A/T tires are designed specifically for SUV, CUV and light truck owners who tackle pavement more often than gravel or dirt roads. Essentially, they’re perfect for almost anywhere in the West.

All A/T tires are all-season capable. When you do face offroad conditions or less-than-ideal weather, A/T tires will perform, giving you the right amount of traction when you need it most. Similar to all-season tires, A/T tires do their job without sacrificing much in the way of fuel efficiency or ride comfort. Learn more about choosing the right off-road tires.

Understanding an All-Terrain Tire Sidewall

Look at the side of any A/T tire and you’ll notice a set of numbers and letters. These codes are there to help you understand a tire’s advantages and limitations. Here’s a quick look at what each of those digits indicate. For a more detailed look, see Tire Size Explained.

Tire Size Explained

A: Tire Type:

The first letter in the code tells you what class of tire it is. P stands for passenger vehicle tire, LT means light truck, and ST stands for special trailer. If there’s no letter before the first number, you have a metric tire most commonly referred to as European size.

B: Tire Width:

The three-digit number following the letter is the tire’s width (from side to side, looking at the tire head-on).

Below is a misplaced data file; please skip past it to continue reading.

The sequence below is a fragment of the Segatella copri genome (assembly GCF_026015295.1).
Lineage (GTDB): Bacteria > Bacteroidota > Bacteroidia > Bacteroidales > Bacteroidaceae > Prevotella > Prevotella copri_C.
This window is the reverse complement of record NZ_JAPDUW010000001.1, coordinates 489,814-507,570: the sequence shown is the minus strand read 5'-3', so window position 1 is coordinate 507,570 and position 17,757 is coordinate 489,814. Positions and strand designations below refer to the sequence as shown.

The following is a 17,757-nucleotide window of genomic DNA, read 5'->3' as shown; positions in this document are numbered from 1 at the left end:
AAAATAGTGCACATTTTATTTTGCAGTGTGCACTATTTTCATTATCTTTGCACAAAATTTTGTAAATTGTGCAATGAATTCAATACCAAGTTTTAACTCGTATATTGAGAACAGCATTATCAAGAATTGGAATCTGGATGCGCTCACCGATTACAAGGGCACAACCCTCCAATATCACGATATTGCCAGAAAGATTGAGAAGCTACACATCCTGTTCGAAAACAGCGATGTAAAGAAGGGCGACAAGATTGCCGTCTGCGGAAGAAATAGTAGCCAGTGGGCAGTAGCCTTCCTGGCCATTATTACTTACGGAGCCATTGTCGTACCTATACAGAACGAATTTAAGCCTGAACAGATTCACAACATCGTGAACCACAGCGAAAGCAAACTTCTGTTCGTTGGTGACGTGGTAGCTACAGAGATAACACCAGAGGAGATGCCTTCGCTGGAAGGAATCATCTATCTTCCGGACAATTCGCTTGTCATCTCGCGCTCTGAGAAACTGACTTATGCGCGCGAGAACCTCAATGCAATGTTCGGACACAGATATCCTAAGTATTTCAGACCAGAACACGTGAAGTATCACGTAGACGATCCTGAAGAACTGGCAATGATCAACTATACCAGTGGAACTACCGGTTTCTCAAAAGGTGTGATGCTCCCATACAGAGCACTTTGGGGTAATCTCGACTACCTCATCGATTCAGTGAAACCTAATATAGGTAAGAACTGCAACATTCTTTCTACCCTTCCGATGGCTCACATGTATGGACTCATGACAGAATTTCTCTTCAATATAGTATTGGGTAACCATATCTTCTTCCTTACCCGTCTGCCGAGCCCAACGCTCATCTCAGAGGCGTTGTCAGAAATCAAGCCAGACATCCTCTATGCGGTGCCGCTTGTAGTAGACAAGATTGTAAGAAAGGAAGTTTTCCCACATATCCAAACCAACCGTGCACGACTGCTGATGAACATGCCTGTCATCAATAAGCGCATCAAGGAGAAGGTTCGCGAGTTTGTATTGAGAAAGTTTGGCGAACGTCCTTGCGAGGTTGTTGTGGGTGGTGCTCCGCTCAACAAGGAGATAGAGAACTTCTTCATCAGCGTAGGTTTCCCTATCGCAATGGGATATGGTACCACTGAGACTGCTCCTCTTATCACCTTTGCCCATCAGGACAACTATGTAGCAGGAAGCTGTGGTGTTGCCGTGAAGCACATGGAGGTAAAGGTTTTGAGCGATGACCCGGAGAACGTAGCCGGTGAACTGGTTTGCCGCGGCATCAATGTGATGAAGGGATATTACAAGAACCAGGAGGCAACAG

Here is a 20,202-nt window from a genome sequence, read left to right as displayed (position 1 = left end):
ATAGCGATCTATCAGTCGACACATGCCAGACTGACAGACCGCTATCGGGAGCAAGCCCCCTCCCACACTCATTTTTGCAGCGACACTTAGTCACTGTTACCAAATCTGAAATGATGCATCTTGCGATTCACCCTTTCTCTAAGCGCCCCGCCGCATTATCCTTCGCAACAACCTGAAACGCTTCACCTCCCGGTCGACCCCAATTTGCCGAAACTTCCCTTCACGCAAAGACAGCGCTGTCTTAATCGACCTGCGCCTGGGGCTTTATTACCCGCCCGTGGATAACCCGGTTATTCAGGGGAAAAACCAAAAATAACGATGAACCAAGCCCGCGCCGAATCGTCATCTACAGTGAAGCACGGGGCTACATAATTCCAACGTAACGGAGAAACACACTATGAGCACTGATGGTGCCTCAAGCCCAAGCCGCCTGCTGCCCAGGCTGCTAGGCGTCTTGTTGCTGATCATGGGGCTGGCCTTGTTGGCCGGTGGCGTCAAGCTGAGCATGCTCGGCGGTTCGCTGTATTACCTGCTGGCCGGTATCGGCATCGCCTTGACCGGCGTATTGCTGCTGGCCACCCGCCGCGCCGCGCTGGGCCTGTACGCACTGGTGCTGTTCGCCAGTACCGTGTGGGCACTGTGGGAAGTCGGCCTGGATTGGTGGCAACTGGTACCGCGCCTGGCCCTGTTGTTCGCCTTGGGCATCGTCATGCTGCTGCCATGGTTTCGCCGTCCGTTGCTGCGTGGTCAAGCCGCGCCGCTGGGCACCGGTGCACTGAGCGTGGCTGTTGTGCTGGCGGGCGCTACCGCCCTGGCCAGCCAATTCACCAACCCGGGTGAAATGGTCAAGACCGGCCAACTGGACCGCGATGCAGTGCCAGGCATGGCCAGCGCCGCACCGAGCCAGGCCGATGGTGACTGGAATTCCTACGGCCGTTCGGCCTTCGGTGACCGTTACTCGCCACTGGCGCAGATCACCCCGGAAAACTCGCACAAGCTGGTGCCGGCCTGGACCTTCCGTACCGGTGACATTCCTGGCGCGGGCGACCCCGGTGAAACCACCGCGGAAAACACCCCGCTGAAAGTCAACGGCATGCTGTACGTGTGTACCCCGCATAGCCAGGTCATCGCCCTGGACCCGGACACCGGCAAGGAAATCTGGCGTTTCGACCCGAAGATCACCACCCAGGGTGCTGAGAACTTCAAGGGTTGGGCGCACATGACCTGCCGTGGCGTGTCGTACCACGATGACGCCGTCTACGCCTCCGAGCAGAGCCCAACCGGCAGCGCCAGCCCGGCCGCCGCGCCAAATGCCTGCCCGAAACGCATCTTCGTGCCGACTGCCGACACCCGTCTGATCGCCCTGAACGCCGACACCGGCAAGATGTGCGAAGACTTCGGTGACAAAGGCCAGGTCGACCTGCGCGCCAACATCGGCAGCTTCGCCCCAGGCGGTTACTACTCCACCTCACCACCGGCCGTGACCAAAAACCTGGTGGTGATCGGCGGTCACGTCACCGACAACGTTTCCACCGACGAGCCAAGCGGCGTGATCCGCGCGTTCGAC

C: Aspect Ratio:

The forward slash separates the tire width number from the two-digit aspect ratio. The aspect ratio is the height of the sidewall divided by the width of the tire. The bigger the aspect ratio, the higher/taller the tire’s sidewall or profile will be in relation to the tire width. For more information about aspect ratio and sidewalls, see Tire Size Explained.

D: Construction Type:

This single letter indicates the internal construction of the tire. R stands for radial tires, while D indicates tires built with diagonal (crisscrossed) plies. These are sometimes called bias-constructed tires.

E: Wheel Diameter:

This two-digit number specifies wheel diameter in inches. It’s the distance between the two bead seat areas. This is where a tire gets tightly sealed onto the wheel.

F: Load Index:

Is a two-digit or three-digit number that specifies tire load index, or how much weight a tire can support. Get more information about tire load index.

G: Speed Rating: